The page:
The police environment has been easy for me to describe, but as Line demands more space in the books, the press environment has become more important. In my job I met many crime reporters, but I have been concerned that the presentation of their role should be as accurate as that of the police. While researching The Hunting Dogs I interviewed the VG editorial staff and so got close to some of the country’s leading crime journalists, just to get the authenticity right.
The first Wisting novel, Key Witness
4. When did you start writing and why?
JLH: I never had a youthful dream of becoming either a cop or a writer, but ended up being both. The fact is, I always loved to write, and remember as a little boy, when a radio play left a cliffhanger ending, sitting down and writing the sequel myself instead of waiting for the next episode.
I also remember starting what eventually became my debut. It was late autumn of 2001 and I was home in bed, finishing a Norwegian crime novel. I threw it against the wall and told my wife that I could do better myself. She told me I should go ahead in that case. Half an hour later I got up and made a start.
5. How much crime fiction do you read?
JLH: Probably around 25 books in a year, mostly Scandinavian writers but also police procedurals from all over the world.
6. Are there crime authors (or simply authors) who inspire you?
JLH: No favorite, but I would probably not have been the writer I am without Henning Mankell, and probably not the same cop. My first encounter was the first Kurt Wallander novel, Faceless Killers, published in Norwegian in 1993. I read it at the Police Academy thinking that here was the kind of policeman I wanted be: an upright and good detective and a leader. Mankell / Wallander inspired both my careers.
7. The Caveman opens with the discovery of a corpse that has ‘been sitting dead in front of his television set for four months’, highlighting the isolated position of some individuals in society. Is it important to you that your crime novels have a social dimension?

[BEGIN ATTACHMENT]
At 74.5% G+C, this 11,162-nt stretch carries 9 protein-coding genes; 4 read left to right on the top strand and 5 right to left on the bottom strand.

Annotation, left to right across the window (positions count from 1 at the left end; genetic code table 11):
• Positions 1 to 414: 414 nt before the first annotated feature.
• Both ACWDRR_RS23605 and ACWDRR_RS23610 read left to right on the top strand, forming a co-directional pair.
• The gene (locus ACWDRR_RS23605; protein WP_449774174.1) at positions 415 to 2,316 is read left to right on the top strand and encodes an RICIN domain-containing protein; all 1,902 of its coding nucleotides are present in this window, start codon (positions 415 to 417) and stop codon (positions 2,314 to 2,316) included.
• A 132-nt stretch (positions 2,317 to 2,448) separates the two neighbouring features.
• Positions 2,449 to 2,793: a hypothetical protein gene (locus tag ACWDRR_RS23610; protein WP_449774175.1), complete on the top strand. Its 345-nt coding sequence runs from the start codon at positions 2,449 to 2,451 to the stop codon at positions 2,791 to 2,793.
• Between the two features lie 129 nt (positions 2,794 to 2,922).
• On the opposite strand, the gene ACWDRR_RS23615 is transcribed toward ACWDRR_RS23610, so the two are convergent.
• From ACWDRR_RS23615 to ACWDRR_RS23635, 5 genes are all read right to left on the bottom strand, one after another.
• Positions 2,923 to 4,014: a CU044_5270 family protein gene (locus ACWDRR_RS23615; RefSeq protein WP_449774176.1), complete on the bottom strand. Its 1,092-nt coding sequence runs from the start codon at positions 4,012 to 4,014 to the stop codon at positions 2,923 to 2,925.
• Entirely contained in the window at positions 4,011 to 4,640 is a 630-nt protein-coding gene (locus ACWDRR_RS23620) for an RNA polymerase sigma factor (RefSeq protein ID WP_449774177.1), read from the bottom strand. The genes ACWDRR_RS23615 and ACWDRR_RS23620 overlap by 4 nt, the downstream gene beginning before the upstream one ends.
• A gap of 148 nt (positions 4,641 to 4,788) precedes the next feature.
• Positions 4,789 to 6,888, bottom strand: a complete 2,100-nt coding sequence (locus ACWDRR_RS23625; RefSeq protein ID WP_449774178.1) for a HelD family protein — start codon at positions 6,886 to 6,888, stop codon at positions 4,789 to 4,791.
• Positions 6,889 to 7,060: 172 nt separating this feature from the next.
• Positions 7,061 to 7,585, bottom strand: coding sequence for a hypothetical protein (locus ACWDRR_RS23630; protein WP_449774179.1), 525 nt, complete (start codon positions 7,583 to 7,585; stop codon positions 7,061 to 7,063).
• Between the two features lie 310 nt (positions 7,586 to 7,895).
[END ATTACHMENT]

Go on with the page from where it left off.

JLH: I like to think about my novels as more than crime fiction. They reflect the reality we live in: a society that is becoming colder, tougher and more violent. William Wisting reflects on how that affects us all.
In my books the offenders are always caught, the crime is solved, but the social structures and problems that created the criminal remain. I try to draw attention to a social system that makes promises about protection and inclusion, but still fails many of its citizens. At the same time, of course, I try to tell an exciting and compelling story.
8. Your novels are set in the town of Larvik and Vestfold county on the south-west coast of Norway. What makes this area a good setting for a crime series in your view (aside from the fact that you live there…)?
JLH: The numerous Nordic small towns presented as scenes of literary murders do not provide obvious settings for crime stories. The beautiful scenery inspires picturesque, enticing descriptions of nature, but the attraction of the story lies in the contrast with the brutal violent action.
How does he do it? Not like this…
9. The plotting of your novels is expert and intricate. Do you have all aspects of the narrative worked out in advance of writing? I’m imagining some fabulous wall-charts above your desk as you work.
JLH: I have to disappoint you when it comes to the wall-chart. I travel a lot and have an electronic version on my computer. This probably sounds strange, but I actually write my books in Excel before I write in Word. I use the spreadsheet to plot and sketch the stories. Each column is a chapter, and in the cells I write keywords for the action. I have rows which track time and place and help all the little cogs in a crime novel fit into place. This analytical approach is another trait I have brought with me from investigations, but things happen during the writing process. The story goes in directions other than I had planned, and up pop new people. In this way the stories become alive.
10. A fun one to finish with! If you could have dinner with any character from literature, TV or film, who would it be and why?
JLH: Oh, let us keep a large company! If I have to choose one, it must be Inspector Maigret, since both he and Georges Simenon’s writing have had such a great influence on all subsequent crime literature. I stand tall on his and Mankell’s shoulders and owe them a big thank you – and a finer dinner.
Jørn Lier Horst, The Caveman, trans. by Anne Bruce (Sandstone Press, 2015)